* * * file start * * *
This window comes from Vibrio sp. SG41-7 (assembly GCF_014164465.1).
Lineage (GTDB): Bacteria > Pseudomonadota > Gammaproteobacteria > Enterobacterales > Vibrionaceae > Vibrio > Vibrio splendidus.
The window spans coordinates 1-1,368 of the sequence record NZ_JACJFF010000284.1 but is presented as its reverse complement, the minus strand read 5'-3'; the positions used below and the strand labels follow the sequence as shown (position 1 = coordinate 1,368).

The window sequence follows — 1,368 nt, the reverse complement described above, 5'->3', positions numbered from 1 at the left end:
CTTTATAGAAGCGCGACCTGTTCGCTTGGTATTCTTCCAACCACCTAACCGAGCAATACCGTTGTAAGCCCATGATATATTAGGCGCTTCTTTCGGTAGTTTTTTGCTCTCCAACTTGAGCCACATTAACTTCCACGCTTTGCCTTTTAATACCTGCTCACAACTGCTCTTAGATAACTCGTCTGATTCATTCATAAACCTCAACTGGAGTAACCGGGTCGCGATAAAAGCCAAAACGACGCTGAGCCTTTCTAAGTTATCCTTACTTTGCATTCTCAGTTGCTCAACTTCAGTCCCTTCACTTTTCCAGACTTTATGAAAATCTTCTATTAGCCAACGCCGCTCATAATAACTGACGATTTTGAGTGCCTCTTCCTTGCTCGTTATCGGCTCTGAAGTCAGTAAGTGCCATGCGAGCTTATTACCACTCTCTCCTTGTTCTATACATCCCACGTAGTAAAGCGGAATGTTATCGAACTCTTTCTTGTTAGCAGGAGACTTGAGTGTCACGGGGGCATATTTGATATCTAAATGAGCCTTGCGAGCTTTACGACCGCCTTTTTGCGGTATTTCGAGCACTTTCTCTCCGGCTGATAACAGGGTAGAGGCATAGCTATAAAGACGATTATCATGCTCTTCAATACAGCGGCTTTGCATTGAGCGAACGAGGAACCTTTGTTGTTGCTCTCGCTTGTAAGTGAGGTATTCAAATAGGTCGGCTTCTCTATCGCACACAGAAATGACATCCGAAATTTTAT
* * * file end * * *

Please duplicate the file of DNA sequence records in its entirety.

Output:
This window comes from Vibrio sp. SG41-7 (assembly GCF_014164465.1).
Lineage (GTDB): Bacteria > Pseudomonadota > Gammaproteobacteria > Enterobacterales > Vibrionaceae > Vibrio > Vibrio splendidus.
The window spans coordinates 1-1,368 of the sequence record NZ_JACJFF010000284.1 but is presented as its reverse complement, the minus strand read 5'-3'; the positions used below and the strand labels follow the sequence as shown (position 1 = coordinate 1,368).

The window sequence follows — 1,368 nt, the reverse complement described above, 5'->3', positions numbered from 1 at the left end:
CTTTATAGAAGCGCGACCTGTTCGCTTGGTATTCTTCCAACCACCTAACCGAGCAATACCGTTGTAAGCCCATGATATATTAGGCGCTTCTTTCGGTAGTTTTTTGCTCTCCAACTTGAGCCACATTAACTTCCACGCTTTGCCTTTTAATACCTGCTCACAACTGCTCTTAGATAACTCGTCTGATTCATTCATAAACCTCAACTGGAGTAACCGGGTCGCGATAAAAGCCAAAACGACGCTGAGCCTTTCTAAGTTATCCTTACTTTGCATTCTCAGTTGCTCAACTTCAGTCCCTTCACTTTTCCAGACTTTATGAAAATCTTCTATTAGCCAACGCCGCTCATAATAACTGACGATTTTGAGTGCCTCTTCCTTGCTCGTTATCGGCTCTGAAGTCAGTAAGTGCCATGCGAGCTTATTACCACTCTCTCCTTGTTCTATACATCCCACGTAGTAAAGCGGAATGTTATCGAACTCTTTCTTGTTAGCAGGAGACTTGAGTGTCACGGGGGCATATTTGATATCTAAATGAGCCTTGCGAGCTTTACGACCGCCTTTTTGCGGTATTTCGAGCACTTTCTCTCCGGCTGATAACAGGGTAGAGGCATAGCTATAAAGACGATTATCATGCTCTTCAATACAGCGGCTTTGCATTGAGCGAACGAGGAACCTTTGTTGTTGCTCTCGCTTGTAAGTGAGGTATTCAAATAGGTCGGCTTCTCTATCGCACACAGAAATGACATCCGAAATTTTAT